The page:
Take the Teton Pass or the Road Less Traveled from Teton Valley to GTNP

Photo by Brentwood Inn, showing the route through Snake River Canyon in Yellowstone Teton Territory.


The Main Artery from Teton Valley to Jackson Hole: The History of Teton Pass

Teton Pass in Yellowstone Teton Territory has a rich history, initially used by Native American tribes as a migration route. By the 19th century, fur trappers and explorers depended on it, and by the early 1900s, it was developed for automobiles to connect Teton Valley with Grand Teton National Park. Known for its challenging driving and stunning views, Teton Pass has played a crucial role in connecting communities, supporting tourism, and boosting local economies.

On June 8, 2024, a massive landslide collapsed a major section of Teton Pass, triggered by heavy rainfall, snowmelt, and unstable geology. While preemptive closures due to weather warnings prevented casualties, the collapse halted travel and raised serious concerns about infrastructure safety. After weeks of intensive repair efforts and community support, Teton Pass reopened on June 28, 2024. The reopening has been widely covered in the news, highlighting the swift restoration efforts by local authorities and the Wyoming Department of Transportation (WYDOT), thereby reconnecting communities and supporting the region's tourism and economy.

Photo by WYDOT of Teton Pass collapse, the main artery from Teton Valley to Grand Teton National Park in Yellowstone Teton Territory.
The Teton Pass repair, photo by WYDOT, in Yellowstone Teton Territory.

The collapse of the Teton Pass disrupted many travel plans, especially for those heading to Grand Teton National Park from Teton Valley. However, with Teton Pass reopening on June 28th, travelers can, once again, choose between that direct route to Jackson Hole or the fantastic alternate route through the beautiful Swan Valley.

Adding only a few hours (or as long as you want) to your trip, we invite you to take the road less traveled to Grand Teton National Park.


From Teton Valley through Swan Valley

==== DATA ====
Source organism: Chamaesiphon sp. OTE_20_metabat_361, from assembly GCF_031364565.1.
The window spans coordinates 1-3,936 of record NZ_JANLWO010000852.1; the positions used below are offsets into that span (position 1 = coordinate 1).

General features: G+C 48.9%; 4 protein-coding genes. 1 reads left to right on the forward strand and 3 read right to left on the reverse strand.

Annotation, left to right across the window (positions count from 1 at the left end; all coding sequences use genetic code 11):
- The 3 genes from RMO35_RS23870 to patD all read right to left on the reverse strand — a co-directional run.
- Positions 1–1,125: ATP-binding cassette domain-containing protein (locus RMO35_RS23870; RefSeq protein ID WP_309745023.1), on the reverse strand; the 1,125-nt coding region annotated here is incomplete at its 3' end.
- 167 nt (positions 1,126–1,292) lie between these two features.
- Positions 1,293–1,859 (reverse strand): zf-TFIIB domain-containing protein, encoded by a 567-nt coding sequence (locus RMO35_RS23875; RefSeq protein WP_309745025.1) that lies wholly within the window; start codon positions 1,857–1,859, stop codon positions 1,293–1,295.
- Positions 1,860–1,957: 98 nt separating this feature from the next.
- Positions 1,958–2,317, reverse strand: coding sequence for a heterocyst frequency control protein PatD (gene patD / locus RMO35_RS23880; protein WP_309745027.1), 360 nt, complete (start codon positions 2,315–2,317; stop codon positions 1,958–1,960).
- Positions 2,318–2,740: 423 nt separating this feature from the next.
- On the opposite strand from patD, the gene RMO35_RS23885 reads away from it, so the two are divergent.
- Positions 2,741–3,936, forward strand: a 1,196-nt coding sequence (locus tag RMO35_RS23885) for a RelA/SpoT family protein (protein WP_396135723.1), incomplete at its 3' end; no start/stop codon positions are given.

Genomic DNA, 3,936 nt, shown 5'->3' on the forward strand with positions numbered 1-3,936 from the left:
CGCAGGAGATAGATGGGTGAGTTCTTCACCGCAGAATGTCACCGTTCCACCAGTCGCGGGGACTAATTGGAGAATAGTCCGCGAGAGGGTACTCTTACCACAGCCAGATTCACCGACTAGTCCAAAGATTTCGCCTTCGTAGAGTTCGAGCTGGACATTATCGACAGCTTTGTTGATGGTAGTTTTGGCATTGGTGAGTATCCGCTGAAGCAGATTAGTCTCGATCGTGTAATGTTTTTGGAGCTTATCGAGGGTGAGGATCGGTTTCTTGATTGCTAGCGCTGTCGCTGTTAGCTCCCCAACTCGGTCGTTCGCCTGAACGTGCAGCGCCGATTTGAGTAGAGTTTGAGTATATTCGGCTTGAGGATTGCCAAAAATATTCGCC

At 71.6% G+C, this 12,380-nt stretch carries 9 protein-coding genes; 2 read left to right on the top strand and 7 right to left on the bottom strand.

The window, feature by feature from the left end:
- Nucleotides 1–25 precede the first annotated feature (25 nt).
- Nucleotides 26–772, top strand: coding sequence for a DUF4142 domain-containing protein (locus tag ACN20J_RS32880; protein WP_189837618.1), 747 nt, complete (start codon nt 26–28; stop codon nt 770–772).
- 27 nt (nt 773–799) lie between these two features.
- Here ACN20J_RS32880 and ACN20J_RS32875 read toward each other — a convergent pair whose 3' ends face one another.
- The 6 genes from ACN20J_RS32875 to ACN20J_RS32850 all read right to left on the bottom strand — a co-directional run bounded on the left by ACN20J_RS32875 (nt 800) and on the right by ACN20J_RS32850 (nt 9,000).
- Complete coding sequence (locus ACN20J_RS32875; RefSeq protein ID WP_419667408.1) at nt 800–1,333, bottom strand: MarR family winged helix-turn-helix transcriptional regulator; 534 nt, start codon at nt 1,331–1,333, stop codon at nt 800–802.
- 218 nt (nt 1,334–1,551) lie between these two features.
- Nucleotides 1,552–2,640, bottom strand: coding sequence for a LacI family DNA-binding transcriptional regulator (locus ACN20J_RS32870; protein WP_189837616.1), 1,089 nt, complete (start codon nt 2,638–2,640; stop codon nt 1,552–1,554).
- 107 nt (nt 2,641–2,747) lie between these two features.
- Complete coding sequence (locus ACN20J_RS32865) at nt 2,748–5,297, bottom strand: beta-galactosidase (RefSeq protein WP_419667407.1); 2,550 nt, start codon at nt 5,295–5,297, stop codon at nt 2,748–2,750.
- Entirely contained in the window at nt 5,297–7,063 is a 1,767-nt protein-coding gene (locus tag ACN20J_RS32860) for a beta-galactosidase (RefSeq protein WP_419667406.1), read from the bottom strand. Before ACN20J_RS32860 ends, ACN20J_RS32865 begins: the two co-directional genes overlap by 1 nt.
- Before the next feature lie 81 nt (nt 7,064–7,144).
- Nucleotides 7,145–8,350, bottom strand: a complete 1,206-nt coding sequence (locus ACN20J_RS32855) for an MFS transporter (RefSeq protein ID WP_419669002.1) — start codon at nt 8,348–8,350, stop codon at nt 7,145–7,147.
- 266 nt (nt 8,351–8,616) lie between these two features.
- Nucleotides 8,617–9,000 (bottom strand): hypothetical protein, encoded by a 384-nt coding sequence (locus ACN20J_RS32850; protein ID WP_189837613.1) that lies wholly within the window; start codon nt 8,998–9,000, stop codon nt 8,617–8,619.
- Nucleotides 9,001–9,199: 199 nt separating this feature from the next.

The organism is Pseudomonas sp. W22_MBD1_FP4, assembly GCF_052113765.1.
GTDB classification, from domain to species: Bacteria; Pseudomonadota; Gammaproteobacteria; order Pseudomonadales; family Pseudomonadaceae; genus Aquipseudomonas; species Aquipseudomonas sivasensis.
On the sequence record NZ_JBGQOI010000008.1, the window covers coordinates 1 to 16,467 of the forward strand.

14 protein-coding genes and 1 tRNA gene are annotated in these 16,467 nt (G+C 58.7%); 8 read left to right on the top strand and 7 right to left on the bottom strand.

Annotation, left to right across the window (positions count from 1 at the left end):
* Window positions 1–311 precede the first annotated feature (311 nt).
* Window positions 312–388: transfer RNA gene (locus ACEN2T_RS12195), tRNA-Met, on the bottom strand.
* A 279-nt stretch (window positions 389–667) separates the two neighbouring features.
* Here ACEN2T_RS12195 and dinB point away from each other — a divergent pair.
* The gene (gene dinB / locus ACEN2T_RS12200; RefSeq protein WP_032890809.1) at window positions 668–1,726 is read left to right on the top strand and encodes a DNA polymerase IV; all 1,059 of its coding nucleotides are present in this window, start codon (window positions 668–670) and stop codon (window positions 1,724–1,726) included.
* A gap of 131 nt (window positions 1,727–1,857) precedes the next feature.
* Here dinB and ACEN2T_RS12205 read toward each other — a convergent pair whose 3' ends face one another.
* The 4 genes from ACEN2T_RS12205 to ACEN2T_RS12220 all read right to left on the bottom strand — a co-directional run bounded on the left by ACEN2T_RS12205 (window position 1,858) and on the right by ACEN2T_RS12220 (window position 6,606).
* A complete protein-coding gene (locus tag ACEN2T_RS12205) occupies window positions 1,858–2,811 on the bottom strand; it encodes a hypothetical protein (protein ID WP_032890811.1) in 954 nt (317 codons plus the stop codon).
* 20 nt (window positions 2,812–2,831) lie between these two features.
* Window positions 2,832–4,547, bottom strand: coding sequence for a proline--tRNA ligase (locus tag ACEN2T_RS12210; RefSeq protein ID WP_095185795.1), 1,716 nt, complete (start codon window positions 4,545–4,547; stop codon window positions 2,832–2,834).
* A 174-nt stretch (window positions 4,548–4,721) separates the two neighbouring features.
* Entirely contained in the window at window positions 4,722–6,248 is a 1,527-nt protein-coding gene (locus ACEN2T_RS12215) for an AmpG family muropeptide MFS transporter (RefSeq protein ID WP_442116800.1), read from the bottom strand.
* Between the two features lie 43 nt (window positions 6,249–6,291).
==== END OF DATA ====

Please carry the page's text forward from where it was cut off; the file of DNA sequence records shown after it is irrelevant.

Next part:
Your journey starts in the charming Teton Valley, with the welcoming towns of Tetonia, Driggs, and Victor. These small towns are perfect for a relaxed start. YTT offers the ultimate summertime guide to Teton Valley, which highlights recreation, dining, and overnight accommodations. Take a few days to explore all that the western side of the Tetons has to offer.

Through Swan Valley

From Victor, hop onto ID-31 and head west towards Swan Valley. You will travel over Pine Creek Pass to Swan Valley, a small but incredible place to enjoy outdoor activities. The majesty of Swan Valley is unforgettable, and there are plenty of places to lodge, camp, or hook up your RV. This area is growing, but for now, it remains a bastion of classic Idaho solitude. It's truly worth stopping and staying awhile!

Following US-26

Next, you’ll take US-26 south, which runs alongside the South Fork of the Snake River. This stretch of road is known for its scenic beauty. We are not kidding!  This area is a paradise if you’re into fishing, hiking, or biking. Don’t have time for outdoor recreation? A quick riverside picnic is a great way to break up the drive. Small towns like Irwin offer charming spots to stretch your legs, and the drive offers roadside stops overlooking the Palisade Reservoir and Dam.

Photo by Jason Husband of the sun over the Teton Mountains through the clouds in Teton Valley, a part of Eastern Idaho and Yellowstone Teton Territory.
A woman paddle boards on the Palisades Reservoir in Swan Valley in Eastern Idaho, a part of Yellowstone Teton Territory.


From Wyoming into the Park

Your journey on US-26 brings you to Alpine, Wyoming, and connects with the final stretch to the Park on US-89. You will drive through the stunning Snake River Canyon, where the dramatic canyon walls and the flowing river make this part of the trip particularly memorable. There are plenty of spots to pull over and take photos, so keep your camera handy. With wild mountain terrain on either side of the highway, deer, moose, elk, porcupines, skunks, and bears, to name a few, frequently cross the road. Please watch your speed and be on the lookout for our wild four-footed friends (for their safety and yours!)

From Jackson to Grand Teton National Park

Once you reach Jackson, you’re almost there. If you have time, stroll around the town square and check out the iconic elk antler arches. Then, head north on US-191 to reach the south entrance of Grand Teton National Park.

Elk stand on the road in Snake River Canyon, a part of Yellowstone Teton Territory, connecting Swan Valley Idaho to Grand Teton National Park.
Snake River Canyon from Swan Valley to Grand Teton National Park, a part of Yellowstone Teton Territory.


Adding to the Adventure

The alternate route from Teton Valley through Swan Valley opens up new avenues of exploration and makes getting to Grand Teton National Park even more gorgeous. The detour ensures that your journey remains uninterrupted and enriches your travel experience through Yellowstone Teton Territory. Embrace the scenic beauty, the friendly communities, and the unexpected delights this alternate path offers, and your trip to the Tetons will be as unforgettable as ever.

If you want to continue your trip to Yellowstone National Park, check out our Get Loopy blog, which offers an itinerary in reverse through Eastern Idaho from Grand Teton National Park. Meander your way through Ashton , swing by Mesa Falls , hike in Harriman State Park , fly fish in Island Park or heat things up in a hot spring.

A view of the Teton Mountain Range from Grand Teton National Park.

Whatever your adventure, Eastern Idaho is full of fun!

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